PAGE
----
Eczema is a condition that makes your skin red and itchy. It’s common in children but can occur at any age. Eczema is associated with allergies, and it may be accompanied by asthma or hay fever.
Other signs and symptoms include patches of thickened, cracked and scaly skin, and small, raised bumps that may leak fluid and crust over. In some people, eczema flares periodically and then clear up for a time, even for several years.
Medications used to treat eczema include:
- Creams that control itching and inflammation. Corticosteroid cream or ointment may be used for a limited time.
- Drugs to fight infection. Antibiotics treat and prevent bacterial skin infection from an open sore or caused by scratching.
- Drugs to control severe inflammation. Oral corticosteroids such as prednisone or an injected corticosteroid may be used.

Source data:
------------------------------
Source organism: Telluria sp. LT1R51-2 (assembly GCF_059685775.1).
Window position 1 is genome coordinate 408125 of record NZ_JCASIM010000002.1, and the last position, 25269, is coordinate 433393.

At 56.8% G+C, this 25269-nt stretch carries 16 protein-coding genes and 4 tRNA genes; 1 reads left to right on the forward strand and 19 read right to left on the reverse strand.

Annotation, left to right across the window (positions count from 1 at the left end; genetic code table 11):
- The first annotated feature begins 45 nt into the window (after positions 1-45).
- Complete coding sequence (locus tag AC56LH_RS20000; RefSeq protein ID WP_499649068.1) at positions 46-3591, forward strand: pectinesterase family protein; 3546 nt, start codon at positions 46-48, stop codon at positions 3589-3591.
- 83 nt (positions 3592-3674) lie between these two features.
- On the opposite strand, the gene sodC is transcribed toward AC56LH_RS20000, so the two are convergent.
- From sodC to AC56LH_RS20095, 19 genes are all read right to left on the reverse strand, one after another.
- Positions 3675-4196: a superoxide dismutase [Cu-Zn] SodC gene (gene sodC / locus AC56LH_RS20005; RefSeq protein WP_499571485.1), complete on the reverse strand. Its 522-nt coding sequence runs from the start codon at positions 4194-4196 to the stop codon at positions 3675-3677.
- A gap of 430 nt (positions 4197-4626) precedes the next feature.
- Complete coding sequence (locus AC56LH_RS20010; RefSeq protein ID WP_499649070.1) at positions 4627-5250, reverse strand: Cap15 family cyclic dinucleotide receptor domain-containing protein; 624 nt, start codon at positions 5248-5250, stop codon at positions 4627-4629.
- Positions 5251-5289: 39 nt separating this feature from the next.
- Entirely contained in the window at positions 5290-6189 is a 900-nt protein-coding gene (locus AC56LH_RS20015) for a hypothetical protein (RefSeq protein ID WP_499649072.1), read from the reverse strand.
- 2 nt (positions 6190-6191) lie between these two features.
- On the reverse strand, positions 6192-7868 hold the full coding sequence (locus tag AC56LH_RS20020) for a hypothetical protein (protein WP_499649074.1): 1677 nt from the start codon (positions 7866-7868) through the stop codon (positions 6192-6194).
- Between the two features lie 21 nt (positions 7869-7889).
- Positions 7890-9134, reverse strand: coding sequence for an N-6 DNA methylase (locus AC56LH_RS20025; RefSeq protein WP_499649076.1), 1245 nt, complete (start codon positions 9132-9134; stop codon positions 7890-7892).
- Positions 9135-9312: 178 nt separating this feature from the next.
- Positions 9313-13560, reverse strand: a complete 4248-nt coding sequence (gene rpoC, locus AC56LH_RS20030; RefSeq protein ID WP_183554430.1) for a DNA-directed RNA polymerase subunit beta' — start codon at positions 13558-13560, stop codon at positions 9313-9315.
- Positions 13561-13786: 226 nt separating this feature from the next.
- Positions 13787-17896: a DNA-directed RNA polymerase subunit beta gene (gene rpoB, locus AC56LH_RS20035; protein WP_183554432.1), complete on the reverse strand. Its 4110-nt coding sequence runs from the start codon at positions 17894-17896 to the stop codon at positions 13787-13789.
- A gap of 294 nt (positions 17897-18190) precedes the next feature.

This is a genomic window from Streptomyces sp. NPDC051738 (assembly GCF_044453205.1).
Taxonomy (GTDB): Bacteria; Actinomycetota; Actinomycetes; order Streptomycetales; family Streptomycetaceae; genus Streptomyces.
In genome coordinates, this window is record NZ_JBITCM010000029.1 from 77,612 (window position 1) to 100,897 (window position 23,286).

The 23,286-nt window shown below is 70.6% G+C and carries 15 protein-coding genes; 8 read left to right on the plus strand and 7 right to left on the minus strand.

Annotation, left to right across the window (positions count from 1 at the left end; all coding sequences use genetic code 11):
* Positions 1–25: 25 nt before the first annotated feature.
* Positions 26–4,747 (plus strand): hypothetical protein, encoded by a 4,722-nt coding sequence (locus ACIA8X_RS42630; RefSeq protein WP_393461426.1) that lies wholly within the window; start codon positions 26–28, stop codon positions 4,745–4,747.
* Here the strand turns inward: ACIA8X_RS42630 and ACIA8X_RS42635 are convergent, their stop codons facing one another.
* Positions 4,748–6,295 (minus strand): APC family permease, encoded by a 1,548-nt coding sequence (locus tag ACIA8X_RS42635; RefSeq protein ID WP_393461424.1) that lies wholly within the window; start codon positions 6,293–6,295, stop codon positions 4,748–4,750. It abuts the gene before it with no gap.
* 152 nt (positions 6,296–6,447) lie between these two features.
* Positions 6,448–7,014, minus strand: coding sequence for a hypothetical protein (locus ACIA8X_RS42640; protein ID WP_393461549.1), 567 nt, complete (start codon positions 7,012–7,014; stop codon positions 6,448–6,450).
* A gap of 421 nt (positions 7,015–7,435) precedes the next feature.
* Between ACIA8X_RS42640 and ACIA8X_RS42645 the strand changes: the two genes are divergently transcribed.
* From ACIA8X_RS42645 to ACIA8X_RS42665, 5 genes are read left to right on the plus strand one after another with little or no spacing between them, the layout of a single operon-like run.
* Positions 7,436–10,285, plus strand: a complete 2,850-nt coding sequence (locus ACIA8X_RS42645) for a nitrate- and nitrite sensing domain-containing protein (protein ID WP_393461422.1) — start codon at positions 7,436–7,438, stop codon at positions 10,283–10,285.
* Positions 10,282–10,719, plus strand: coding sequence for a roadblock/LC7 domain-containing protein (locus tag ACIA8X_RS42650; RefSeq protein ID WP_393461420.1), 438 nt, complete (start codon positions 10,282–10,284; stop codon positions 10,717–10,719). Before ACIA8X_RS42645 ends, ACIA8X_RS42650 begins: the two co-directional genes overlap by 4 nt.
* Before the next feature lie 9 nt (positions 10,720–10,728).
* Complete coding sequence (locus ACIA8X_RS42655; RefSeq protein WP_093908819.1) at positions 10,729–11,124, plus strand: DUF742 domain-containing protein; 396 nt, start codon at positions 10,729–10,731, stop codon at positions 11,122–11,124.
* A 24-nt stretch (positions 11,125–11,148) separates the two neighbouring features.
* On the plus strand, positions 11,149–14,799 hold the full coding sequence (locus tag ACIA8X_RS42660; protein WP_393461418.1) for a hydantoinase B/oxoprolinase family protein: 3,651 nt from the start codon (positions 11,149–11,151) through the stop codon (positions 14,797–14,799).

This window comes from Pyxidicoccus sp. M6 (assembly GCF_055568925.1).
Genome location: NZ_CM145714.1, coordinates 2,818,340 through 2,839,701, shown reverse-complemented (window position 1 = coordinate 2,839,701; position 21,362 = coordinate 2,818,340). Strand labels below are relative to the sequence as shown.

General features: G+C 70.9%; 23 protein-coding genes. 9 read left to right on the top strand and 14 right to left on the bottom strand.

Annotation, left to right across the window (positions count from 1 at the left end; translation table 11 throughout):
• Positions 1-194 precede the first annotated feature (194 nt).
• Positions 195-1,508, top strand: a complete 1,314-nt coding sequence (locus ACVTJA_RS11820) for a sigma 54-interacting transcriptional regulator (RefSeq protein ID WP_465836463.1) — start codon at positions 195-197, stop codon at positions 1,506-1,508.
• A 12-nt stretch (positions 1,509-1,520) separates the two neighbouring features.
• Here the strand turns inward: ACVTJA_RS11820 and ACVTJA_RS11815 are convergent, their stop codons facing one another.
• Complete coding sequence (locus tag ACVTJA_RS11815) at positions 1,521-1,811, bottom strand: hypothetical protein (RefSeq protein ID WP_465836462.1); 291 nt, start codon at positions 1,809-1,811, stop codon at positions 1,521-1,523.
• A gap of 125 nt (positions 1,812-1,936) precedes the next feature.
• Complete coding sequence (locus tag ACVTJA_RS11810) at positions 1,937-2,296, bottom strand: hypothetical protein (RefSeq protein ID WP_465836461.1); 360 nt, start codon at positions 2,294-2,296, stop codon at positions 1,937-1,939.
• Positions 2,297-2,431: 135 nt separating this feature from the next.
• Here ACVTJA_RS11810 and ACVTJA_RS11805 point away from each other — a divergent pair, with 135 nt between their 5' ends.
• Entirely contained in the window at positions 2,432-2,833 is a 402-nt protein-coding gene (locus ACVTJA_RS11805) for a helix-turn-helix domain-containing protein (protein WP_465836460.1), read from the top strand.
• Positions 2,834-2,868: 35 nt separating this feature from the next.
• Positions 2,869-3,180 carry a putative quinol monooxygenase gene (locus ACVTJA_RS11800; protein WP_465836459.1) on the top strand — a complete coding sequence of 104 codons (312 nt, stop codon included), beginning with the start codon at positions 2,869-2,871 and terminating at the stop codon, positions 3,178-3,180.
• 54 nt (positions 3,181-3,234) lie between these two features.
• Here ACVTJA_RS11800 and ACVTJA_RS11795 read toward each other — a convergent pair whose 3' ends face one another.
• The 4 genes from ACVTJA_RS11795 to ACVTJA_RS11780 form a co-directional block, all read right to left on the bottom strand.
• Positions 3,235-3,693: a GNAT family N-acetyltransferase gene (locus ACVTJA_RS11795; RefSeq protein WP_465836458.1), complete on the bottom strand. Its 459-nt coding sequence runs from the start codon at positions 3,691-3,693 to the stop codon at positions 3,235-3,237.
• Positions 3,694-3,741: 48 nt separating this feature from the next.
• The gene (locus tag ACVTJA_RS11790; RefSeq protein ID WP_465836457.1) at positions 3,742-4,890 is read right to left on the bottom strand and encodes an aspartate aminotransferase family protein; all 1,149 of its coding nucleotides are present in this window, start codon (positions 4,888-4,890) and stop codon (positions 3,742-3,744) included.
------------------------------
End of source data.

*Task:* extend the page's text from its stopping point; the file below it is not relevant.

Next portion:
Other treatments include:
- Wet dressings. Wrapping the affected area with topical corticosteroids and wet bandages is effective for severe eczema. This is labor-intensive and requires medical expertise, but you can learn to apply wet dressings at home.
- Light therapy. Phototherapy involves exposing your skin to controlled amounts of natural sunlight. Other forms use artificial ultraviolet (UV) A and narrowband UVB alone or with medications. Though effective, long-term light therapy has harmful effects, including an increased risk of skin cancer.
Other measures that may help include adding oatmeal or baking soda to bathwater, moisturizing the skin at least twice a day, and using a humidifier to moisturize dry indoor air. Among infants, treatment generally includes avoiding skin irritations and lubricating baby’s skin with bath oils, lotions, creams, or ointments.
Excerpt From: The Mayo Clinic. “Mayo Clinic A to Z Health Guide”.